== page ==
By: Amor Towles
Published Year: 2016
Amazon Barnes & Noble
Summary (Provided by Goodreads): A Gentleman in Moscow immerses us in another elegantly drawn era with the story of Count Alexander Rostov. When, in 1922, he is deemed an unrepentant aristocrat by a Bolshevik tribunal, the count is sentenced to house arrest in the Metropol, a grand hotel across the street from the Kremlin. Rostov, an indomitable man of erudition and wit, has never worked a day in his life, and must now live in an attic room while some of the most tumultuous decades in Russian history are unfolding outside the hotel’s doors. Unexpectedly, his reduced circumstances provide him a doorway into a much larger world of emotional discovery.
Brimming with humor, a glittering cast of characters, and one beautifully rendered scene after another, this singular novel casts a spell as it relates the count’s endeavor to gain a deeper understanding of what it means to be a man of purpose.
The cover of this book caught my eye on Goodreads. It is a bit mysterious and piqued my curiosity. The summary drew me in completely. I was fascinated by the idea of a story about a man who is jailed to live in a hotel room for the rest of his days. I feel like this is one of the first books in a while that completely drew me in by the cover without me knowing or hearing anything about it first.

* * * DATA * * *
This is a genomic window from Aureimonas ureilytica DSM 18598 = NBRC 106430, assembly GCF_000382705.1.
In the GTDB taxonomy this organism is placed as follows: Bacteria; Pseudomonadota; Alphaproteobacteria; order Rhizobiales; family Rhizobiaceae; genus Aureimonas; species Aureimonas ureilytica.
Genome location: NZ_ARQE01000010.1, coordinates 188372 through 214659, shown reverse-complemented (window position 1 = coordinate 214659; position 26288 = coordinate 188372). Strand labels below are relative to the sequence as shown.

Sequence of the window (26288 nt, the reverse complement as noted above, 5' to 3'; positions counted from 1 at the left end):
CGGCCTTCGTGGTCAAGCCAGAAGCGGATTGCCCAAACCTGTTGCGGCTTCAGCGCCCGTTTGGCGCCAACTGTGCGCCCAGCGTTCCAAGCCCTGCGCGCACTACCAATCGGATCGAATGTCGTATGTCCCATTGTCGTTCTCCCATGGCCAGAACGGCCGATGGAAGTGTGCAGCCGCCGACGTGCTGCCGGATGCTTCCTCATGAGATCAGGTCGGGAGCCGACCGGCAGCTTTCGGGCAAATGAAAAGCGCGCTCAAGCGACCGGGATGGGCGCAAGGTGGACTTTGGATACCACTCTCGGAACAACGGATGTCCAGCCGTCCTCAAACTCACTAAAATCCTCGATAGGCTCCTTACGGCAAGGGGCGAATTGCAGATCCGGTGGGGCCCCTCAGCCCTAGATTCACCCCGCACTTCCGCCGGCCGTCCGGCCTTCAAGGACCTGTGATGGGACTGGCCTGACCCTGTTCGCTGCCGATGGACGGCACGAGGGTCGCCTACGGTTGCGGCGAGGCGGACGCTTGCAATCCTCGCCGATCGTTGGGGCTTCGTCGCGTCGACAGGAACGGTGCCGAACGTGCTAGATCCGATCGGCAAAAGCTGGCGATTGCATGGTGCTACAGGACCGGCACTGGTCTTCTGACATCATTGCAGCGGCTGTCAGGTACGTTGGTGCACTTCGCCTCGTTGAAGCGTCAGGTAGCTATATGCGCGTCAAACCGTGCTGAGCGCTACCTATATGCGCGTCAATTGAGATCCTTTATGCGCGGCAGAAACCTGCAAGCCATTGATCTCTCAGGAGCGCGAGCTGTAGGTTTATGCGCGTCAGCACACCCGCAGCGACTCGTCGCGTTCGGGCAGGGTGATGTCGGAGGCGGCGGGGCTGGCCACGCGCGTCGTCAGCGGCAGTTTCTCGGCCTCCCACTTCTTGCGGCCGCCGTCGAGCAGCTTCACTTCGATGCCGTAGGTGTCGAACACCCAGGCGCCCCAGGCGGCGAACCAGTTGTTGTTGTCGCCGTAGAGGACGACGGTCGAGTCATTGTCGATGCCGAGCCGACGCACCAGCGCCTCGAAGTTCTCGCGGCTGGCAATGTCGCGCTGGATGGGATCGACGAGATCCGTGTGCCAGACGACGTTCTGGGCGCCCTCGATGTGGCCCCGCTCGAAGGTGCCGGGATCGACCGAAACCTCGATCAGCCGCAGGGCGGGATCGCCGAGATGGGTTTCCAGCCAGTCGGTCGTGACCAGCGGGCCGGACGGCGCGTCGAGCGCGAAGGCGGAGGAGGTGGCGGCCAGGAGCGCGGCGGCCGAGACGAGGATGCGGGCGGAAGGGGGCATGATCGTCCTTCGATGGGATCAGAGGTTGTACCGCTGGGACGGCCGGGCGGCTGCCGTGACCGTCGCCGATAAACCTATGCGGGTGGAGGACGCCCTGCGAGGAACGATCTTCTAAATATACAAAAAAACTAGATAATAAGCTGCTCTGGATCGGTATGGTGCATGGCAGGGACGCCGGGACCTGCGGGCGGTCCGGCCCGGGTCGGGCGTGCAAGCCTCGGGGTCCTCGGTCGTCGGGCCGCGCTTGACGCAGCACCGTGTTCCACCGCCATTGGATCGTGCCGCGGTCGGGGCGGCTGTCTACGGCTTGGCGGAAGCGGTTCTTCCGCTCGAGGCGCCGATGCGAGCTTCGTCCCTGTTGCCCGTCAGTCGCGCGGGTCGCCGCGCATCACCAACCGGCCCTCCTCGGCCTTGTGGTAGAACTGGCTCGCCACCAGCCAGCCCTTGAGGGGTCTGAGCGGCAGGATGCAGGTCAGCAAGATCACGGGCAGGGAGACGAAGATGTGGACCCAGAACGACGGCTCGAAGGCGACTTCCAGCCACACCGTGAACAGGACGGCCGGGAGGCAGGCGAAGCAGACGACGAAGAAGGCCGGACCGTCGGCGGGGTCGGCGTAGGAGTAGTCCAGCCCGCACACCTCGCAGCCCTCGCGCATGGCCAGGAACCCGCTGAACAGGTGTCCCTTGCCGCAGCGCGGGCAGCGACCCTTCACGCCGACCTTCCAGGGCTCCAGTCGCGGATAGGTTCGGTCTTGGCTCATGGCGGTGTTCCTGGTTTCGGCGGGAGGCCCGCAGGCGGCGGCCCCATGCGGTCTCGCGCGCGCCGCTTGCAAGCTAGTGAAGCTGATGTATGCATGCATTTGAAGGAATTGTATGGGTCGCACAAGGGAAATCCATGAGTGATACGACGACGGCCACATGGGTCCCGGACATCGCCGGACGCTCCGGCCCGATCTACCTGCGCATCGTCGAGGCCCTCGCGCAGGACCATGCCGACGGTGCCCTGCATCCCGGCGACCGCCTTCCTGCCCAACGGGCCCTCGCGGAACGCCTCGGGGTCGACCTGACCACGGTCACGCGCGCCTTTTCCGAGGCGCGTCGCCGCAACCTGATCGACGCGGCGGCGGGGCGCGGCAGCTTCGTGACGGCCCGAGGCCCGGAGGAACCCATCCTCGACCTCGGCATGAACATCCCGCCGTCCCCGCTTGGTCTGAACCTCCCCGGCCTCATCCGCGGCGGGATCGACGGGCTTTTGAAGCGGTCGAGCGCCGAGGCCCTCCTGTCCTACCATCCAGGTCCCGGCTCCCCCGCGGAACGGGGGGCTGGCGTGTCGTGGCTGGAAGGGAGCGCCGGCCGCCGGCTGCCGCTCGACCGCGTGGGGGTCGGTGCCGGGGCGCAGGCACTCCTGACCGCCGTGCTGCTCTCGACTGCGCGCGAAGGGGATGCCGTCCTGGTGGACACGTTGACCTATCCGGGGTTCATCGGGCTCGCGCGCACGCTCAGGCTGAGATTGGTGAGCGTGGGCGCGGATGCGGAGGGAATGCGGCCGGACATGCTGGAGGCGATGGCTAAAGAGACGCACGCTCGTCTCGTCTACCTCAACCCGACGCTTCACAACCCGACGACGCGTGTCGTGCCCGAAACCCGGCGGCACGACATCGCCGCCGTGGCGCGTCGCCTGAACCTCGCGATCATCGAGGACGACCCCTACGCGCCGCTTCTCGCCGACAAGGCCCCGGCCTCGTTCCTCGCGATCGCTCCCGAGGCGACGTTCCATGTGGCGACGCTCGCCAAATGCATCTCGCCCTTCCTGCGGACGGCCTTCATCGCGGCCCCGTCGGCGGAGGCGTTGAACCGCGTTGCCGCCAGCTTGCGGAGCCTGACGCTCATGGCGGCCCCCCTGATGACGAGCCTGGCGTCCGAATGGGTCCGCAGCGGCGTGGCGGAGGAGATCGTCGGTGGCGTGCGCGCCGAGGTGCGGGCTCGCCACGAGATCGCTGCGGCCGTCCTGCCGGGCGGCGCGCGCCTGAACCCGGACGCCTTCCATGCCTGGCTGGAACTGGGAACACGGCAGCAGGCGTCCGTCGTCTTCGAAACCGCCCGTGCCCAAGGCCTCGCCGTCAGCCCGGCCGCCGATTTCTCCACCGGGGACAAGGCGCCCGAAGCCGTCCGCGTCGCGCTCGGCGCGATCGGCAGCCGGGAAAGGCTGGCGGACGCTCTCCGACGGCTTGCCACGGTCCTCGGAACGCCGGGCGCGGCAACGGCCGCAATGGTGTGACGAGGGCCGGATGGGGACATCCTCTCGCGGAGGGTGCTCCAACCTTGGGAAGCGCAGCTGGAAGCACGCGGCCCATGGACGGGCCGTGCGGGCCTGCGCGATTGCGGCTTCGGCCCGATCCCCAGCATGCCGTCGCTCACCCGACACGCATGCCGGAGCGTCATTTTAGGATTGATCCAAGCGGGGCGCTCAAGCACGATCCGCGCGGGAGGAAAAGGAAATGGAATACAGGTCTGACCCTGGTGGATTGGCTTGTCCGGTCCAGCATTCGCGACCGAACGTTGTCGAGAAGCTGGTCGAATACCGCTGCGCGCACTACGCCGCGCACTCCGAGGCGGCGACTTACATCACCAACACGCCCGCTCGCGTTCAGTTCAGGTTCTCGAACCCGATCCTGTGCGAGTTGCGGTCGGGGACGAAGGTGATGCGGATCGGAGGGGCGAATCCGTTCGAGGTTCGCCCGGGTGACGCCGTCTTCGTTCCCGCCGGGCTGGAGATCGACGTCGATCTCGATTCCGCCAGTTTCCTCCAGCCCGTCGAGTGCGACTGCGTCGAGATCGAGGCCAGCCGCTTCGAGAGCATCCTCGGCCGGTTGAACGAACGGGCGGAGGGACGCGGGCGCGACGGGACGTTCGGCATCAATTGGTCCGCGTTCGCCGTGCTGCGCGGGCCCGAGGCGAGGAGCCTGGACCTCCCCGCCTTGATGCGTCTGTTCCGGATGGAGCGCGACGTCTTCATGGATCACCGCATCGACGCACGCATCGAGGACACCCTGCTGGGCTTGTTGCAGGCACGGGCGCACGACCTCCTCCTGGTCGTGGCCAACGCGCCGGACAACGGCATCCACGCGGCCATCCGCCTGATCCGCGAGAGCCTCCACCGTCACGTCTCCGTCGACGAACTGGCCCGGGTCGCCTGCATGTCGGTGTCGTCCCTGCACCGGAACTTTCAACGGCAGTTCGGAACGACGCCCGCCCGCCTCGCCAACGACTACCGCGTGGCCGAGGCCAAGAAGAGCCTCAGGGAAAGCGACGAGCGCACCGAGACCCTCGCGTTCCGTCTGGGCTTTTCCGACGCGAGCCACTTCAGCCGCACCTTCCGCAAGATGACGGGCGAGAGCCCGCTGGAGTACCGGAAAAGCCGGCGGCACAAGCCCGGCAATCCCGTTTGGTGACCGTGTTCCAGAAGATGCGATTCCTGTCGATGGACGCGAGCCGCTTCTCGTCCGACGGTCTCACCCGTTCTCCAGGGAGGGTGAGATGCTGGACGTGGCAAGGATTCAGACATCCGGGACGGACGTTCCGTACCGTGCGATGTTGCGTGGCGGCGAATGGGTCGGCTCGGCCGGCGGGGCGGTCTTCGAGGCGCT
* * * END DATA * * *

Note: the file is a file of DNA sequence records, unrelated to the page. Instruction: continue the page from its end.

What I thought
This book was so different from anything else I have read.
A Gentleman in Moscow ranges from 1922, when Count Alexander Rostov is sentenced to live his days at the Metropol hotel, to the mid-late 1950s. Once the Count is sentenced to never step foot out of the Metropol hotel, the reader is brought through his life and the history of Russia. Alexander has a unique perspective because while he cannot go outside the hotel and experience what is happening, a lot of the diplomats from Russia and other countries come to stay at the Metropol as well as hold meetings in the ballroom.
I was fascinated by the movement of the historical events and how the Count experienced them. That was what piqued my interest when I read the summary and it was what held me in while I was reading. I have never read a historical fiction novel that took place in Russia, so all of the historical nuances were new to me.
The writing style does take a little while to get used to and is very slow moving. Towles occasionally addresses the reader about pieces of history that won’t be directly addressed in the story, or about characters who will not be coming back into the story and a little bit about what happens to them/why they are not coming back. I also felt like the first 100-200 pages weren’t so much about Alexander and his life at the Metropol as what was going on around him and almost a setting of the stage.
Once I got into the second half of the book I was much more interested. The Count and his life had become so much more a part of the hotel by that point and I enjoyed reading about his life more than just him witnessing certain events. Unfortunately, I was a bit disappointed in the ending. I thought that it was going to wrap up nicely, but instead it’s a bit confusing and left open ended. After spending 400+ pages with Towles’ writing, I won’t say that I was surprised that that is how he chose to end the story, but it was still a little frustrating.
By: Amor Towles